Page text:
Development Tools, perhaps more than anything else, will set the Phone 7 platform apart from competitors. I’ve started playing with the tools, and they are excellent. Basing the platform on Silverlight and XNA is brilliant. These are platforms that some developers are already accustomed to, and have a low barrier of entry for those who are just learning the platform. Silverlight is powerful and makes it easy to create compelling, beautifully designed applications with relative ease. XNA (which I’m less familiar with) is the same platform that is used for developing Xbox games. All of this gets wrapped inside the mature, powerful Visual Studio 2010 development environment, which is a delight to use compared to just about any other IDE on the planet. The development tools are excellent, and as a result I expect many new developers to develop for Phone 7.

Additionally, the tools (including a version of Visual Studio) are free. This opens up the platform to the hobbyist developer as well as the pro, and I expect we’ll see a lot of activity with people wanting to create applications for these phones.

The Major Criticisms

The biggest criticisms so far are that Phone 7 won’t have multitasking for third party apps, won’t initially have cut and paste, and won’t allow development of “native” apps. Honestly, who cares? Regarding multitasking, it will be there where it makes sense (e.g. music playing in the background) and notifications combined with the ability to return to your app in the exact state you left it will deal with most other scenarios. Cut and Paste? Well, it’s probably coming. The consensus seems to be that MS just didn’t have enough time to get it right and still meet the deadline of having phones in market for the holiday season. Finally, the need for “native” apps is pretty limited. Silverlight and XNA provide easy-to-program, high performing platforms while at the same time keeping things safe, secure, and reliable. Will lack of “native” apps be a limitation for some developers? Perhaps, but not for very many.


It’s really too early to say much here, but I expect Microsoft will market Phone 7 pretty hard. Initial “ads" (if we can call them that) from Mobile World Congress and MIX seem to be off to a good start. With the expectation that mobile phones (combined with cloud services) looking to be the most important computing platform of the next decade, expect the investment to be big.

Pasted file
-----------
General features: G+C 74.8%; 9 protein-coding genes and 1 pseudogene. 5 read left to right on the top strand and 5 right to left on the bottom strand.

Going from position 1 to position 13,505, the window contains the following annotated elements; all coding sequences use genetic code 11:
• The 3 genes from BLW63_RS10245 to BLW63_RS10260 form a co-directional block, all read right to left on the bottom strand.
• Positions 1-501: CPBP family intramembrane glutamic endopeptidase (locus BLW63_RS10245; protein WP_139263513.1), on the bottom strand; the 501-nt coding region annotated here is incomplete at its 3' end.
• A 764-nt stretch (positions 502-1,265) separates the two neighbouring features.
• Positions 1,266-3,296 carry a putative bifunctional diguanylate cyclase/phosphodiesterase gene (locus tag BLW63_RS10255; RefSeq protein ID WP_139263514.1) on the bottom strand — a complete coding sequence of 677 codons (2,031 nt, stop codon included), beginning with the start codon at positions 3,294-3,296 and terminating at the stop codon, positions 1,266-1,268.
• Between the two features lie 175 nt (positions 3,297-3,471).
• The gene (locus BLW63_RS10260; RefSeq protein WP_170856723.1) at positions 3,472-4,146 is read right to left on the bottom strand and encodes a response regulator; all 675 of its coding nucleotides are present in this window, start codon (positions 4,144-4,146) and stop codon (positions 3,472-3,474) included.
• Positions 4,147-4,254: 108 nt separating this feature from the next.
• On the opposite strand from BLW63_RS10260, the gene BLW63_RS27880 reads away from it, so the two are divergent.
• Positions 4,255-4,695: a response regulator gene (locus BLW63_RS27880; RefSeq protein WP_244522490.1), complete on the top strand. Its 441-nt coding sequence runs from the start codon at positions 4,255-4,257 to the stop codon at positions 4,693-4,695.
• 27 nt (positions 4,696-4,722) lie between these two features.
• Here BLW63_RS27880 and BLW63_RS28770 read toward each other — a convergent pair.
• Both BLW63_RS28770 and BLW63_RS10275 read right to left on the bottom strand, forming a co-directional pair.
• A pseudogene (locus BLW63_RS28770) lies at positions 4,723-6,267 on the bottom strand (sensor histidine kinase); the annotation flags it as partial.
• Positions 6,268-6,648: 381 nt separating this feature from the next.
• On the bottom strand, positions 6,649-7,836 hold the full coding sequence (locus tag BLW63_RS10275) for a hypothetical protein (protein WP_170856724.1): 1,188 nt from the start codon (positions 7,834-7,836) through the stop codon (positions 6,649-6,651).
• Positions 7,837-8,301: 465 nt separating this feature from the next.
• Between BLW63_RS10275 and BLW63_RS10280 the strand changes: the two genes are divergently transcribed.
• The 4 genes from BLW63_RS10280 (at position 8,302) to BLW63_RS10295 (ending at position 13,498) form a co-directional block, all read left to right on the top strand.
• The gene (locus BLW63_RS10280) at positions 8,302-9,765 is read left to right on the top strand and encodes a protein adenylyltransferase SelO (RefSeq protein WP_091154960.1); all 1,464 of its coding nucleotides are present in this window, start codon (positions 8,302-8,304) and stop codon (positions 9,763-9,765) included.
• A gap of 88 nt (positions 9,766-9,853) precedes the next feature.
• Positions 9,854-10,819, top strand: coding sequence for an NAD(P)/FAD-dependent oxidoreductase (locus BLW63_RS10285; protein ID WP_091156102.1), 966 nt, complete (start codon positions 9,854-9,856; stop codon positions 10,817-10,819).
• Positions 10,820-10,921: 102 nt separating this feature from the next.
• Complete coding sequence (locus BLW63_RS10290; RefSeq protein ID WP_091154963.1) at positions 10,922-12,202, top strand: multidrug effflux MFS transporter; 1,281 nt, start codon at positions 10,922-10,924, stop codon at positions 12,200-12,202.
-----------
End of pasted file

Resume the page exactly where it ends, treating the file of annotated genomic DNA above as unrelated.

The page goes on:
The Carriers and Ecosystem

The mobile phone industry is complex, and the carriers (like Verizon, AT&T, etc.) play a huge role. What’s going to be nice about Windows Phone 7 Series is that it will be available through multiple carriers, with phones from multiple manufacturers. The consumer will have choice, and that’s a Good Thing. My hope is that all companies involved will be left to focus on what they do best. Microsoft will focus on the software, the carriers will focus on the network, and the manufacturers will focus on the hardware. This all has to come together into a single, unified experience for the end customer, and to date no one has done it right. Apple punted with the iPhone, making it available through only one carrier in the U.S., although that may change a few months from now. Google and Android looks like it will have the same problem with fragmentation that Windows Mobile 6.5 (and earlier) had. This is an area where we’ll just have to wait and see.

The Summary

Overall, the potential for Windows Phone 7 is tremendous. The smartphone market is still rather young compared to the potential size. Microsoft will be a big player in this market, and needs to be. It’s hard to underestimate how important smartphones will be in the coming years, and this is not unrecognized by the company. I’m personally extremely excited about Windows Phone 7. It will be my first smartphone purchase. Yes, I know I’m behind the times here, but from everything I’ve read about existing smartphones, and from playing with them in stores, they just have too many shortcomings. I hope and expect Phone 7 to address most of these, and believe it will be the first smartphone that won’t be painful for me to use.